Filed under Essay Dialogues, Social Movement Data

From French Resistance to hashtag activism: How our obsession with the extraordinary masks the power of the ordinary

I’ve become obsessed with “Un village français.” No, it’s not an idyllic town in Provence. It’s a French television series set during World War II. The show follows the residents of one French town as they navigate the German occupation.

"Un village français" is a French television series set during the German occupation during World War II.

“Un village français” is a French television series set during the German occupation during World War II.

I tell myself that I am already into the 6th season (thank you, Netflix) because it helps me learn the language. I have just started a Postdoctoral Research Fellowship at the Institute for Advanced Study in Toulouse, based at the Toulouse School of Economics. And I do need to brush up on my French. But admittedly, I am fascinated with the drama and romance of the TV series.

But I have also realized that the show mirrors the way I approach my research on social movements, social media, and social class. It focuses not on the big heroes, or iconic giants of history, but on the average people. And rather than dwelling on extraordinary events like big battles involving thousands of troops, the shows unfolds slowly as we watch these regular people struggle with everyday circumstances.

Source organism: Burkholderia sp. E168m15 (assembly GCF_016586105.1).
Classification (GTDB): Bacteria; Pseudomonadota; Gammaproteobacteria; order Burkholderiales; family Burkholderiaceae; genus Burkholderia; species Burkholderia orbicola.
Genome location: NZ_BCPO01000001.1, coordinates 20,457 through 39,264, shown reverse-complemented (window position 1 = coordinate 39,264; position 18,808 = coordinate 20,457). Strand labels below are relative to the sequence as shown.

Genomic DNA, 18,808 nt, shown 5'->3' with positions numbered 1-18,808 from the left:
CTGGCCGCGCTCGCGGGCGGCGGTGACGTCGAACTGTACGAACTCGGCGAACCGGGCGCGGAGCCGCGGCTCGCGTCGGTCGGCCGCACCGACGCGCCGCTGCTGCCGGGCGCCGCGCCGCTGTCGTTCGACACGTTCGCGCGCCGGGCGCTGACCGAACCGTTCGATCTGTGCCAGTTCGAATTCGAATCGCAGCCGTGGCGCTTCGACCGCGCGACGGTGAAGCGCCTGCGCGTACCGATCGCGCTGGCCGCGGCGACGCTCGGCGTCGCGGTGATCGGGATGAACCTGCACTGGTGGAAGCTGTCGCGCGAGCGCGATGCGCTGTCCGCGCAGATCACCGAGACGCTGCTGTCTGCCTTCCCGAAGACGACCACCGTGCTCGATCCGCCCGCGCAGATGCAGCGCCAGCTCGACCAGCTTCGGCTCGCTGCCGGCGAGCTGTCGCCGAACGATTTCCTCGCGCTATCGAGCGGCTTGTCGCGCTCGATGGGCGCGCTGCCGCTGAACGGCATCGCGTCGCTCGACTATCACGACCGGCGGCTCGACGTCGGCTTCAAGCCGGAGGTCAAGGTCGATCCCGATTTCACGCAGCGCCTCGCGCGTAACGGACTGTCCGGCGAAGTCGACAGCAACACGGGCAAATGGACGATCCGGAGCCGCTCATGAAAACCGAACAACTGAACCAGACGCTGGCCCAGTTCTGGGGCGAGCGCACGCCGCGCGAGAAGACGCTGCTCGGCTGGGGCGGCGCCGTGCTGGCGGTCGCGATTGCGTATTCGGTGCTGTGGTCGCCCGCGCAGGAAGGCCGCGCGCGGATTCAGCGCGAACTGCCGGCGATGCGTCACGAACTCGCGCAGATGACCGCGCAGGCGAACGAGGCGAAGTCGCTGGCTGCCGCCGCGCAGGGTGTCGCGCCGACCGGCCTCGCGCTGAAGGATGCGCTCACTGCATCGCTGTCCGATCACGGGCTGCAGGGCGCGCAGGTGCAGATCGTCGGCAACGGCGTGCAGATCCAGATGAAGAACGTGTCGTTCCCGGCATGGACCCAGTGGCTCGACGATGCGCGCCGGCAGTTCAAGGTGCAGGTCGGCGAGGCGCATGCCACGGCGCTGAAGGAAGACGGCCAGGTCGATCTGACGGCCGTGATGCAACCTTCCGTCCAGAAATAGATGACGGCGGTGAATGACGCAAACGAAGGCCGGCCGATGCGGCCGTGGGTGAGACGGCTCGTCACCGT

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Filed under Emerging Stars in Social Movement Research, Essay Dialogues

Fuat Avni: The Reason Erdogan Bans Twitter?

Having more than 12 million users, Turkey was one of the leading countries in the world connected to Twitter. No more.


Perceiving Twitter as a major platform for protesting his regime, Turkish premier Recep Tayyip Erdogan ordered the blocking of the site. “Twitter schmitter,” said Erdogan, “we will wipe out all of these. The international community can say this, can say that. I don’t care at all.”

Twitter users in Turkey have divergent styles. Some will generally share news stories, others prefer direct interactive engagement with others. Few, however, use Twitter as a venue to publish their ideas. Instead of interacting, they primarily focus on sharing their story in a series of tweets, often numbered consecutively. Fuat Avni is one of them. Using a pseudonym, Fuat Avni stands out with an important feature that makes him unique: targeting Erdogan by revealing his everyday interactions. Continue reading

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What can twitter tell us about feminism?

In August 2013 the feminist twitter-sphere lit up with thousands of tweets bearing the hashtag “solidarity is for white women.” NPR article “Twitter Sparks A Serious Discussion About Race and Feminism” outlines the emergence and trajectory of the hashtag.

According to the article, after #solidarityisforwhitewomen was first tweeted by blogger Mikki Kendall on August 12, it rapidly gained traction.  During the twitter debates, feminists of color described their absence from “big name feminism” and their lack of inclusion in online feminist dialogue. White women chimed in. Some defended themselves, others acknowledged the importance of the conversation and encouraged their white feminist peers to just listen.